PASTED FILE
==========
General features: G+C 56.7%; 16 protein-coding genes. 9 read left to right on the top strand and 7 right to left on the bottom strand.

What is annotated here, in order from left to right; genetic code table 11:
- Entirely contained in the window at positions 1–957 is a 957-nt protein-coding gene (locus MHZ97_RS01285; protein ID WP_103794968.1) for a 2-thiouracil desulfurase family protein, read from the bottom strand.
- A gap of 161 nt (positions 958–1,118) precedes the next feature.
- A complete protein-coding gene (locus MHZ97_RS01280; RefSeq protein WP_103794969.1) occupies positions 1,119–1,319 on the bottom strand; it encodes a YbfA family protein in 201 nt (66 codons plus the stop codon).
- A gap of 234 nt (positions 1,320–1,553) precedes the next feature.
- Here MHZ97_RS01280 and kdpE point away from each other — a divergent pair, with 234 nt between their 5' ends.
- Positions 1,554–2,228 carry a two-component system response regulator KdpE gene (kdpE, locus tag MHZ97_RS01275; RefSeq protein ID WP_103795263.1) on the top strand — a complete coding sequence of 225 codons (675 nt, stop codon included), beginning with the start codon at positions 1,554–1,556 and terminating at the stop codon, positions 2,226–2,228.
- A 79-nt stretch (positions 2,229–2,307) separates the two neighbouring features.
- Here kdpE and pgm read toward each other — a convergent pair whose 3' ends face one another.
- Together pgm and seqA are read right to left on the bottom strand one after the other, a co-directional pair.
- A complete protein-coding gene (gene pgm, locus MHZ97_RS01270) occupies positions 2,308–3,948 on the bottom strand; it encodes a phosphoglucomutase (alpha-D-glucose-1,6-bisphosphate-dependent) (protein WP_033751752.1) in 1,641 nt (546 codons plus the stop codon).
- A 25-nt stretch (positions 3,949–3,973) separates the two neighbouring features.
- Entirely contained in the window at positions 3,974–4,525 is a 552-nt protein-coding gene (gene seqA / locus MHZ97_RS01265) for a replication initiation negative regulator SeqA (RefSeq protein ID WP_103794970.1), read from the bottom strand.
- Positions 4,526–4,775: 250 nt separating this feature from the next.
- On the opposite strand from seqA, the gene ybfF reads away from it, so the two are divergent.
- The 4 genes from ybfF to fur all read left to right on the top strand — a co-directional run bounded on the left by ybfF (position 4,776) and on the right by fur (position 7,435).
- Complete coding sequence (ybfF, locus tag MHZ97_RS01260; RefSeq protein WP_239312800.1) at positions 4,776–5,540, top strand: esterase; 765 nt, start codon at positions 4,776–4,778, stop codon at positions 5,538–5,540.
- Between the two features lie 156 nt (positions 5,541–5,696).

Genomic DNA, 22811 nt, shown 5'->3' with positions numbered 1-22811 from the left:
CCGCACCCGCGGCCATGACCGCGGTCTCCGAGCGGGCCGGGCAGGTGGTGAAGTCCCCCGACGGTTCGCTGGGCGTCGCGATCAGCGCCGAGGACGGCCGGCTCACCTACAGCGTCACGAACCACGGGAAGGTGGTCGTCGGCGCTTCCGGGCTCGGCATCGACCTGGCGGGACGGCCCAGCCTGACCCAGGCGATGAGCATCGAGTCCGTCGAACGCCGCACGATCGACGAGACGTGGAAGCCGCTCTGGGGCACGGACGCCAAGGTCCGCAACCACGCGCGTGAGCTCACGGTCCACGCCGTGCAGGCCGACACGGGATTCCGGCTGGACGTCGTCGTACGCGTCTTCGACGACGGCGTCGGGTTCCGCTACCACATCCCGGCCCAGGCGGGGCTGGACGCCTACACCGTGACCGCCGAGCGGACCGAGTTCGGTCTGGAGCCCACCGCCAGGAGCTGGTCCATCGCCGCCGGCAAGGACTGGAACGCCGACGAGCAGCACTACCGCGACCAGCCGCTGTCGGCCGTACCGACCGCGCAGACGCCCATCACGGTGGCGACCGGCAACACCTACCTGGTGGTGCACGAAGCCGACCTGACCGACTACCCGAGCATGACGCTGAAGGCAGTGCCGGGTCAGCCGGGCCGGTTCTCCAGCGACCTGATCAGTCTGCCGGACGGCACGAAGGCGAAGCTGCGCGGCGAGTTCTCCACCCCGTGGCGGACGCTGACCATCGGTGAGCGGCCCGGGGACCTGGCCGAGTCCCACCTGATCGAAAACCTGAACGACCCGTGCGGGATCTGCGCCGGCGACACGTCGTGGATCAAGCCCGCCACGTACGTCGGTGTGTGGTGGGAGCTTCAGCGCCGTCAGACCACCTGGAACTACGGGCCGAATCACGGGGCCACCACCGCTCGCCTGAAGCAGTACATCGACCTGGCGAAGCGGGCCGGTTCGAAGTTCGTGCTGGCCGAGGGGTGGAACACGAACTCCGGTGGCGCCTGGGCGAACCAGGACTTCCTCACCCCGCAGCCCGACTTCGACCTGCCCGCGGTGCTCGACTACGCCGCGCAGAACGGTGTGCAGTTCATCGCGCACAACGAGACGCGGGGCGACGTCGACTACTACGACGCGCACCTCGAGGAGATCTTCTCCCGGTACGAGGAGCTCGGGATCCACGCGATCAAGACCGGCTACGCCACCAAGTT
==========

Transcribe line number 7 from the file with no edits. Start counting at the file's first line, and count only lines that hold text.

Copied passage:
- Here MHZ97_RS01280 and kdpE point away from each other — a divergent pair, with 234 nt between their 5' ends.